CS Machogu Addresses 35,000 JSS Teacher’s Over-Salary Delay

By | May 5, 2023

CS Machogu Addresses 35,000 JSS Teachers Salary Delay, Gives Timeline

The Education Cabinet Secretary, Ezekiel Machogu, has directed that more than 35,000 junior secondary school teachers, who were recently recruited, be paid their salaries expeditiously.

Speaking during a session with MPs, Machogu expressed regret that more than 50% of the teachers recruited by the Teachers Service Commission (TSC) were yet to be paid, with some not having received salaries since February when they reported for duty.

“I want to apologize to our teachers for the delay in payment. There are those that we have been unable to pay.”

He explained that the delay in salary payments was due to the different reporting times of the teachers to the schools they were posted to.

Machogu assured the teachers that funds were available and that they would be paid as soon as possible.

“I’m getting information from the feed so we can pay them. I assure you that funds are available and we will be able to pay expeditiously,” said Machogu.

In response to a query by Nominated MP Sabina Chege, Machogu explained that after posting the teachers, the ministry relies on information from the principals on the specific days that they report so that payments can be processed.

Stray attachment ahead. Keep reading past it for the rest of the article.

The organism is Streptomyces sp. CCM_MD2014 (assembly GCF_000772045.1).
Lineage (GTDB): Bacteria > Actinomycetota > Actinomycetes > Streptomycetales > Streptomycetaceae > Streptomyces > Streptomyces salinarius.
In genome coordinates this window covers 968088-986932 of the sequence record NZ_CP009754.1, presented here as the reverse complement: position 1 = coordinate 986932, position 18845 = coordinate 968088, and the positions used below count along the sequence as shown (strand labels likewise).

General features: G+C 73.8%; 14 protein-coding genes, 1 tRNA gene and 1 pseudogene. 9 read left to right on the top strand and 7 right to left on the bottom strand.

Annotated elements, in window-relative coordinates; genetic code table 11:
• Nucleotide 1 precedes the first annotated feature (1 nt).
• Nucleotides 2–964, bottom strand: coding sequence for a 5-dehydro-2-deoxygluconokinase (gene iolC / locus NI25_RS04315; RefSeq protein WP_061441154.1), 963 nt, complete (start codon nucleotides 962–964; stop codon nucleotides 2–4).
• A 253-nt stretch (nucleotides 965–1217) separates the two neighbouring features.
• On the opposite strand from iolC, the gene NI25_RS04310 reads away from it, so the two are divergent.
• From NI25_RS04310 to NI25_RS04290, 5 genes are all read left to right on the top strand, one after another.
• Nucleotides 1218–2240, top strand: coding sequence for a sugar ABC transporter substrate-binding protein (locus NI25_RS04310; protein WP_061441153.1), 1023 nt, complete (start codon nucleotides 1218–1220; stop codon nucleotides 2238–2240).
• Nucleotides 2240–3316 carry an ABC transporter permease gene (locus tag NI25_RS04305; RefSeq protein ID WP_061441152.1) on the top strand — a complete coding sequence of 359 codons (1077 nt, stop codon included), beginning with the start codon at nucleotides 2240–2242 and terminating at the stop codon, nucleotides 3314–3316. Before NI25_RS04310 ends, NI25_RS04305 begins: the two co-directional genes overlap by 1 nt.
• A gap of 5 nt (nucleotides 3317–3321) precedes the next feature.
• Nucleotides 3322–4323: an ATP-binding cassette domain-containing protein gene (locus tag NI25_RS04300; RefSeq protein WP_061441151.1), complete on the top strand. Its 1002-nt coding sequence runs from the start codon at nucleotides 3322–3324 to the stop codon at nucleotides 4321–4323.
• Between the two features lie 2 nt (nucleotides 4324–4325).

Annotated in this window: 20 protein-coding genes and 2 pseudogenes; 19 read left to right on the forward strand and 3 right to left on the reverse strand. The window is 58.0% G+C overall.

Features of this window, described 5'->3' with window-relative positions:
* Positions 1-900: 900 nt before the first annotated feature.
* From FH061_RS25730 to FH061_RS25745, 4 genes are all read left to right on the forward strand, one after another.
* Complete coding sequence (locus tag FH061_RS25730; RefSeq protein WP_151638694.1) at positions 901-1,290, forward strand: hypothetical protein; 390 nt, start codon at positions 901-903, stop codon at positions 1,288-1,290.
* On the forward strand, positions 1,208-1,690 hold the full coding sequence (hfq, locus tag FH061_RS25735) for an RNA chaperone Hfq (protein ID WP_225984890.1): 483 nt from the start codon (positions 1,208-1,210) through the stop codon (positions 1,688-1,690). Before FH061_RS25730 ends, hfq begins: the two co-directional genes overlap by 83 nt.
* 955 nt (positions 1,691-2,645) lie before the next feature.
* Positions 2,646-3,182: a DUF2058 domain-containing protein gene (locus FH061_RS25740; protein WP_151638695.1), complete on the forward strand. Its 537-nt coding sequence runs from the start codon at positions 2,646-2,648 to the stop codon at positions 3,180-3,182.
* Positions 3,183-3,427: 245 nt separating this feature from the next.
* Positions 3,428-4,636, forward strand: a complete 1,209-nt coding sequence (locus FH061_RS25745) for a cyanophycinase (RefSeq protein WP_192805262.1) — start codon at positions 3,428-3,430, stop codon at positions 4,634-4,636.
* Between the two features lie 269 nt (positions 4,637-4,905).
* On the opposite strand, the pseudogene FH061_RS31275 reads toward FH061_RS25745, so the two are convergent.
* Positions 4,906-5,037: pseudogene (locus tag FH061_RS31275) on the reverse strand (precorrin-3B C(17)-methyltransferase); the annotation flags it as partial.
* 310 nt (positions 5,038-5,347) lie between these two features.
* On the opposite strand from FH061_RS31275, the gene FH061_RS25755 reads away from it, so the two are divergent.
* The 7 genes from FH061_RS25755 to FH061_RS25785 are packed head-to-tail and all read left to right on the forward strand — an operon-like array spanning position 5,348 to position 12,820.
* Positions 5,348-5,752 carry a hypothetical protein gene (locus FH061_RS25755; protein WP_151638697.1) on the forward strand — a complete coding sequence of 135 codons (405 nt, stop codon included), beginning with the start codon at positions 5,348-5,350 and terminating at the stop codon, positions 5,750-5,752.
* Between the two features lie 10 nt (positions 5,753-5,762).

The TSC issued a statement on Monday saying that it was working to ensure that the remaining batch of teachers would receive their dues in May.

“We apologize for any delays that may have been occasioned by late reporting of teachers to their stations, or delayed submission of requisite documents. All efforts are being made to effect all the salaries in May,” read a statement from TSC.

The commission apologised for any delays that may have been occasioned by late reporting of teachers to their stations or delayed submission of requisite documents.

Machogu also responded to a question by Isiolo MP Bonaya Golo regarding the understaffing and under-facilitation of Northern counties in the implementation of the Competency-Based Curriculum.

He explained that there were challenges such as a shortage of laboratories and classrooms, but plans were underway to equip the learning and teaching facilities by constructing more classrooms and laboratories in order to accommodate the increased enrolment.

He said that the ministry was in consultations with the World Bank, its development partner, and had agreed that the funding they were likely to get would go towards navigating the infrastructural problem.